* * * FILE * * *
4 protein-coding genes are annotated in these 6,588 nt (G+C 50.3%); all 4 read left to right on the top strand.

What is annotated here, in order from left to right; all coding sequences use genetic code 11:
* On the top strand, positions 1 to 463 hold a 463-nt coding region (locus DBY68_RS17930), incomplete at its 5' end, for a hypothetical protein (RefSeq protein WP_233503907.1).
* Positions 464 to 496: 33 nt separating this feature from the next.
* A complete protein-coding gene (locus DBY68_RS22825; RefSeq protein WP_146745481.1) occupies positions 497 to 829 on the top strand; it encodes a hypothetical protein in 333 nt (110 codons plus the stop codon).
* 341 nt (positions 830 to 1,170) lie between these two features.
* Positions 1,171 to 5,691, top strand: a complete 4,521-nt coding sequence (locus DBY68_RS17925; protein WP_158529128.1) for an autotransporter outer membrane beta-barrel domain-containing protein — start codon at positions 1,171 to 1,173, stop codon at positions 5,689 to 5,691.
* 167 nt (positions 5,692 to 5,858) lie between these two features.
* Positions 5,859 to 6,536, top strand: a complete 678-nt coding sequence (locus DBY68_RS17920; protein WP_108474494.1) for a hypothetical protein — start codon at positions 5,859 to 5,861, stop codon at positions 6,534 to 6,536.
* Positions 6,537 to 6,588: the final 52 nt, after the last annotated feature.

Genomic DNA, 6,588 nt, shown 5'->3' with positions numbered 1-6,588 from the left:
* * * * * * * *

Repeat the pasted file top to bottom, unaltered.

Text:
4 protein-coding genes are annotated in these 6,588 nt (G+C 50.3%); all 4 read left to right on the top strand.

What is annotated here, in order from left to right; all coding sequences use genetic code 11:
* On the top strand, positions 1 to 463 hold a 463-nt coding region (locus DBY68_RS17930), incomplete at its 5' end, for a hypothetical protein (RefSeq protein WP_233503907.1).
* Positions 464 to 496: 33 nt separating this feature from the next.
* A complete protein-coding gene (locus DBY68_RS22825; RefSeq protein WP_146745481.1) occupies positions 497 to 829 on the top strand; it encodes a hypothetical protein in 333 nt (110 codons plus the stop codon).
* 341 nt (positions 830 to 1,170) lie between these two features.
* Positions 1,171 to 5,691, top strand: a complete 4,521-nt coding sequence (locus DBY68_RS17925; protein WP_158529128.1) for an autotransporter outer membrane beta-barrel domain-containing protein — start codon at positions 1,171 to 1,173, stop codon at positions 5,689 to 5,691.
* 167 nt (positions 5,692 to 5,858) lie between these two features.
* Positions 5,859 to 6,536, top strand: a complete 678-nt coding sequence (locus DBY68_RS17920; protein WP_108474494.1) for a hypothetical protein — start codon at positions 5,859 to 5,861, stop codon at positions 6,534 to 6,536.
* Positions 6,537 to 6,588: the final 52 nt, after the last annotated feature.

Genomic DNA, 6,588 nt, shown 5'->3' with positions numbered 1-6,588 from the left: